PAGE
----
Reasons why Mystery Photo was not

       Black Bear: Scat consists primarily of crayfish remains.

Beaver: Beavers defecate only in water, and individual pellets consist of tiny woody fragments resembling sawdust.

       Raccoon: Raccoons have latrines where multiple scat is deposited, similar to otters. However, only otters deposit mucus.


Black Bears Foraging

9-4-17 bear tree2 049A4107

This is the time of year when Black Bears are looking for every available source of food in order to bulk up before entering hibernation. During this period of gorging (hyperphagia) Black Bears consume large quantities of fruits, berries, nuts, grasses, roots and insects.

In particular, they favor the brood (larvae and pupae) of ants, due to their relatively high content of fat and protein. Black Bears find brood by detecting the pheromones and other chemicals such as formic acid that ants use for communication and defense. Research has confirmed that Black Bears will dig up as many as 200 ant colonies a day, flipping rocks, moss and leaf litter over and tearing apart logs, stumps and snags (such as the one pictured), using their canine teeth and claws to gain access to the ants. Once they have torn apart the stump or snag, they use their long, sticky tongues to gather brood. Anthills are avoided except for when Black Bears are extremely hungry, due to the fact that bears prefer not to get a lot of soil or sand mixed in with the brood they’re eating. (Thanks to Virginia Barlow for photo op.)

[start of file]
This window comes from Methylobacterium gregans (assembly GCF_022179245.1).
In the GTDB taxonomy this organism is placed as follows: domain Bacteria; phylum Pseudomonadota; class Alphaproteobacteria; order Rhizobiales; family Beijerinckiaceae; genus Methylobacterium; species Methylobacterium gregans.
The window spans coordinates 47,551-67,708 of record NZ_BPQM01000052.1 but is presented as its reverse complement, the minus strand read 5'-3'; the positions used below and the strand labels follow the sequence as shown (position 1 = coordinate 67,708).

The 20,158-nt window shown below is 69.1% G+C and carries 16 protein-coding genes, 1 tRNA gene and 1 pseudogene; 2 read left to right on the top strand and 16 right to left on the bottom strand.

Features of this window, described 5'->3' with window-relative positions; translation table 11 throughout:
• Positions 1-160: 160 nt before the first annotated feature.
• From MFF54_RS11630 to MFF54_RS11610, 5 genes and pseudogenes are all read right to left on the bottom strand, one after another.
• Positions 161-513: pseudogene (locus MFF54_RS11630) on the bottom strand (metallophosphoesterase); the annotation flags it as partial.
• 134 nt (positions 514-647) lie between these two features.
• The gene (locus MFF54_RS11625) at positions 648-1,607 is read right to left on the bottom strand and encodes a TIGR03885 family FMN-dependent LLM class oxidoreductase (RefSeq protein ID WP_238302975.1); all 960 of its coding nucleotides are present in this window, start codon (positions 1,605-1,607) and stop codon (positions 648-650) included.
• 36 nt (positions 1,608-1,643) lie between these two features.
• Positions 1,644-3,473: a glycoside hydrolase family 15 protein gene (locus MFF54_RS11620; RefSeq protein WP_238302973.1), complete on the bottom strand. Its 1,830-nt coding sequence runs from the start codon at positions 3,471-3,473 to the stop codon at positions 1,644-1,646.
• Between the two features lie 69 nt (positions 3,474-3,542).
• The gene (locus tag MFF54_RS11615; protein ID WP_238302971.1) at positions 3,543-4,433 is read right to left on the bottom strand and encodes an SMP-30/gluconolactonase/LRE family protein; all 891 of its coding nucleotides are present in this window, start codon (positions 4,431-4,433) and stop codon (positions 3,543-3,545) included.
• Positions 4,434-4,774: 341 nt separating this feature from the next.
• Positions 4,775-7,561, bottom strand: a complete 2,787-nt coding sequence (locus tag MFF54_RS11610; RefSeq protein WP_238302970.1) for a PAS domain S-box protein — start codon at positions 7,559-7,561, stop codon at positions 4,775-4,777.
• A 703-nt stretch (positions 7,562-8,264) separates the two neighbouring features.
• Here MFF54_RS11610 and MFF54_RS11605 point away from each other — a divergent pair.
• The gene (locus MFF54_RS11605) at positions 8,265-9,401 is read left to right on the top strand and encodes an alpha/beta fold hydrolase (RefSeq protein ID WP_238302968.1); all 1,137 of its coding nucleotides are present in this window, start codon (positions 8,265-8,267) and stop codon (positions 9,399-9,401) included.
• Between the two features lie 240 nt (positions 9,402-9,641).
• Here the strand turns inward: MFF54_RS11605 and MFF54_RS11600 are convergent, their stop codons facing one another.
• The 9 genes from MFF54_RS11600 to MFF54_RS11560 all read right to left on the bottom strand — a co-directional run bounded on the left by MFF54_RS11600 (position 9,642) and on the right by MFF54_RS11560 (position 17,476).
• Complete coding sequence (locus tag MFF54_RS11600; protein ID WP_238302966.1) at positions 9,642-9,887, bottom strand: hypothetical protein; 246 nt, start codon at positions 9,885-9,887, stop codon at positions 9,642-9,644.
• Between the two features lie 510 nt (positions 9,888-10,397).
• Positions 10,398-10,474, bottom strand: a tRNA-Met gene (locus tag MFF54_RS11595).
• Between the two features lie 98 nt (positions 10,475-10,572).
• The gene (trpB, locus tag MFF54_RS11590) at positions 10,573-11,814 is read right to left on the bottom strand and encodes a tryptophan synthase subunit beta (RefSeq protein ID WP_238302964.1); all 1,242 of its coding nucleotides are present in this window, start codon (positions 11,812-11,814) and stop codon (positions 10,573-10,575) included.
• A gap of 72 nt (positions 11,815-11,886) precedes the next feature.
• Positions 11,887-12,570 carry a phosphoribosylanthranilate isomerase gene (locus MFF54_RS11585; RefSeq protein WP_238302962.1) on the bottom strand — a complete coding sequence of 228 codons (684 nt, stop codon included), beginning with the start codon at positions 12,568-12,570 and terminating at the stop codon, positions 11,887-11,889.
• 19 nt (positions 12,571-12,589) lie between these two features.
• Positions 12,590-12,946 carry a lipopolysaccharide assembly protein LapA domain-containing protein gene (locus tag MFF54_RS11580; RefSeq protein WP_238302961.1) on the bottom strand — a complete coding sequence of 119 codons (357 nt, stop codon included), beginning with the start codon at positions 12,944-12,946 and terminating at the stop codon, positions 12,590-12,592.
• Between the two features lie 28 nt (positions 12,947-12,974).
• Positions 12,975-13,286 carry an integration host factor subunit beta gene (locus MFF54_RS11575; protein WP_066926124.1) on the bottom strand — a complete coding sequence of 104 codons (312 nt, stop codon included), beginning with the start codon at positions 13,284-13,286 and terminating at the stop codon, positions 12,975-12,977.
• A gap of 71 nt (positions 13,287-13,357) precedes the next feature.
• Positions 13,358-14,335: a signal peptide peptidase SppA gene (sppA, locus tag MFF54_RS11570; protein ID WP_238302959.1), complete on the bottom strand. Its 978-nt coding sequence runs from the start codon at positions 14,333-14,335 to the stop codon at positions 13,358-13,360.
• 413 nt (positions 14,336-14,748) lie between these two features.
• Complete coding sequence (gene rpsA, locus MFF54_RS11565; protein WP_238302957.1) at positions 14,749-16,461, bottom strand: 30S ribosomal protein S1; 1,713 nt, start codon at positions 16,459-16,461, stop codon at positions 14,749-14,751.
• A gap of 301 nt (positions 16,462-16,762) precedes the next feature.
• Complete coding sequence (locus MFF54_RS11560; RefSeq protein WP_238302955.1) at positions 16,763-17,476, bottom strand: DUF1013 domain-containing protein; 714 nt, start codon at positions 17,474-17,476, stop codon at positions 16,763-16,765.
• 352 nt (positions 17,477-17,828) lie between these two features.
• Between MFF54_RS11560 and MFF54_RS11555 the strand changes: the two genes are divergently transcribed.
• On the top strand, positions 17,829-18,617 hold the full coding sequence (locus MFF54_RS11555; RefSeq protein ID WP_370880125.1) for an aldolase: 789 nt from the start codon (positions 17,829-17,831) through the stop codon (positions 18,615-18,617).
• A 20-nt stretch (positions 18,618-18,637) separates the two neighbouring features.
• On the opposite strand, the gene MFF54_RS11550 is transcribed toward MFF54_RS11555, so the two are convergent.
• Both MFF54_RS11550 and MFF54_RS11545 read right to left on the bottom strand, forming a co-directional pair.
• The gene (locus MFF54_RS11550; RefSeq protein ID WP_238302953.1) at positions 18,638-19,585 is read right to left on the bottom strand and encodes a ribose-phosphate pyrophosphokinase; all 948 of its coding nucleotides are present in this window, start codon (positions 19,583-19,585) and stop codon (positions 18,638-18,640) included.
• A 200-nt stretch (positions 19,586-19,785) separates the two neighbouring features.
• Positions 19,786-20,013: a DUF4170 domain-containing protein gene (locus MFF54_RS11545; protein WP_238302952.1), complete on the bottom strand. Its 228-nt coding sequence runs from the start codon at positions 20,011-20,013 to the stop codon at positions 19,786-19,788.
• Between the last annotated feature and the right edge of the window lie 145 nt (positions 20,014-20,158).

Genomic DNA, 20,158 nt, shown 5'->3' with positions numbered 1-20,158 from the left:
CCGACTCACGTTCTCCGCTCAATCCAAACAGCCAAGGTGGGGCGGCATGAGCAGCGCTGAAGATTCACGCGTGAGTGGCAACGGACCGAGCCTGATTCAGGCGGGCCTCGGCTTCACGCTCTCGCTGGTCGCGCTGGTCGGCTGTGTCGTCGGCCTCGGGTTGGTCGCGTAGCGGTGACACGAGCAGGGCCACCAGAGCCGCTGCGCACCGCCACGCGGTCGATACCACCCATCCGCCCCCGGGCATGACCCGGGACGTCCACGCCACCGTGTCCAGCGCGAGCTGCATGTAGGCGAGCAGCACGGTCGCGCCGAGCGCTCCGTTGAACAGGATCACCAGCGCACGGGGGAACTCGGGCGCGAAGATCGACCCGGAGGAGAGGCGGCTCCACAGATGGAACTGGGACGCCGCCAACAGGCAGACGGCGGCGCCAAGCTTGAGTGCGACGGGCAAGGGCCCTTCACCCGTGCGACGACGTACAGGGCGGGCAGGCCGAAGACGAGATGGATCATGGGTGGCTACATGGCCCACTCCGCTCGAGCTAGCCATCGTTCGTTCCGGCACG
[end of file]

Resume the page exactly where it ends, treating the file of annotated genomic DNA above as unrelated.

Black Bears Communicating

6-21-17 black bear by Alfred 2017-05-24 15.35.19Black Bear males are not shy about making their availability and intentions known to the opposite sex. Their most prevalent means of communicating this information is to leave their scent on trees (as well as other structures, such as telephone poles– see photo) by scratching them with their claws, biting them and rubbing on them with their shoulders, back and neck. Often they will use the same marking tree year after year, with signs accumulating on the tree.

Both males and females mark trees year-round, but at this time of year, at the peak of their mating season, males are especially active markers, in order to convey their social identity, reproductive status and location to female passersby. One might consider such marking trees as ancient “scratch.com” mating sites. If you find one, be sure to look for stray hairs that have been inadvertently left behind. (photo by Alfred Balch)

Naturally Curious is supported by donations. If you choose to contribute, you may go to http://www.naturallycuriouswithmaryholland.wordpress.com and click on the yellow “donate” button.


This Year’s Black Bear Cubs Growing Up Fast

5-8-17 black bear cub 054

It’s hard to believe that four months ago when it was born this Black Bear cub weighed less than a pound and measured about eight inches in length! Most Black Bears mate in June, but because of delayed implantation their fertilized eggs don’t implant in the uterine wall and the embryos don’t begin developing until the fall (if the mother has had a sufficiently nutritional diet), just as the mother is entering hibernation.